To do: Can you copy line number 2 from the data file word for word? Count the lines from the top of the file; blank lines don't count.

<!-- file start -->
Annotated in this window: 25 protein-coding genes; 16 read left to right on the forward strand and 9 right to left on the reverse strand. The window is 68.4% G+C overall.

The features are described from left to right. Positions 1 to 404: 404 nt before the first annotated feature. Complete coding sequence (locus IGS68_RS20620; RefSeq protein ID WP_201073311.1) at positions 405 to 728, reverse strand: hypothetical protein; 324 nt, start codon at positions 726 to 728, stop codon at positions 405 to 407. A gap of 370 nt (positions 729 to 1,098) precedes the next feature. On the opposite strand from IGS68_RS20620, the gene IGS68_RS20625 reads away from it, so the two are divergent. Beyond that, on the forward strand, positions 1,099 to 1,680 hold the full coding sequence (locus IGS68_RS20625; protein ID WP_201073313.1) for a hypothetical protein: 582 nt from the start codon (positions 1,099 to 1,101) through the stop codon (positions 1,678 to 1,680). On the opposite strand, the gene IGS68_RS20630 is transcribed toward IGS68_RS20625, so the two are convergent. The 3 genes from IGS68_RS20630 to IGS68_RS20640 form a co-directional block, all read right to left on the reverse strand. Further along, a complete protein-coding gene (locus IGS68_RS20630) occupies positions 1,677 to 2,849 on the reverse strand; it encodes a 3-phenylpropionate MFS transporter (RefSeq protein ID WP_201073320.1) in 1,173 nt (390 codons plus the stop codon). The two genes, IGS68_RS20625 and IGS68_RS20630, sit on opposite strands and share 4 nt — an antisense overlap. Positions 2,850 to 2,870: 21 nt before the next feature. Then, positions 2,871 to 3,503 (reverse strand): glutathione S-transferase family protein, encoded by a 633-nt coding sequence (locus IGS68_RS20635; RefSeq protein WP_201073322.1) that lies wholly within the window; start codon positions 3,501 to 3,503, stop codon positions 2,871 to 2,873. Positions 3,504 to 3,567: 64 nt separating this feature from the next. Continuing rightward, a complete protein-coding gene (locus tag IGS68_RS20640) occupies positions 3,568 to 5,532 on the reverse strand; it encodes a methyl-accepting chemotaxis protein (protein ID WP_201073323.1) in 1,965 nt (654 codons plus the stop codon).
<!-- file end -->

The features are described from left to right. Positions 1 to 404: 404 nt before the first annotated feature. Complete coding sequence (locus IGS68_RS20620; RefSeq protein ID WP_201073311.1) at positions 405 to 728, reverse strand: hypothetical protein; 324 nt, start codon at positions 726 to 728, stop codon at positions 405 to 407. A gap of 370 nt (positions 729 to 1,098) precedes the next feature. On the opposite strand from IGS68_RS20620, the gene IGS68_RS20625 reads away from it, so the two are divergent. Beyond that, on the forward strand, positions 1,099 to 1,680 hold the full coding sequence (locus IGS68_RS20625; protein ID WP_201073313.1) for a hypothetical protein: 582 nt from the start codon (positions 1,099 to 1,101) through the stop codon (positions 1,678 to 1,680). On the opposite strand, the gene IGS68_RS20630 is transcribed toward IGS68_RS20625, so the two are convergent. The 3 genes from IGS68_RS20630 to IGS68_RS20640 form a co-directional block, all read right to left on the reverse strand. Further along, a complete protein-coding gene (locus IGS68_RS20630) occupies positions 1,677 to 2,849 on the reverse strand; it encodes a 3-phenylpropionate MFS transporter (RefSeq protein ID WP_201073320.1) in 1,173 nt (390 codons plus the stop codon). The two genes, IGS68_RS20625 and IGS68_RS20630, sit on opposite strands and share 4 nt — an antisense overlap. Positions 2,850 to 2,870: 21 nt before the next feature. Then, positions 2,871 to 3,503 (reverse strand): glutathione S-transferase family protein, encoded by a 633-nt coding sequence (locus IGS68_RS20635; RefSeq protein WP_201073322.1) that lies wholly within the window; start codon positions 3,501 to 3,503, stop codon positions 2,871 to 2,873. Positions 3,504 to 3,567: 64 nt separating this feature from the next. Continuing rightward, a complete protein-coding gene (locus tag IGS68_RS20640) occupies positions 3,568 to 5,532 on the reverse strand; it encodes a methyl-accepting chemotaxis protein (protein ID WP_201073323.1) in 1,965 nt (654 codons plus the stop codon).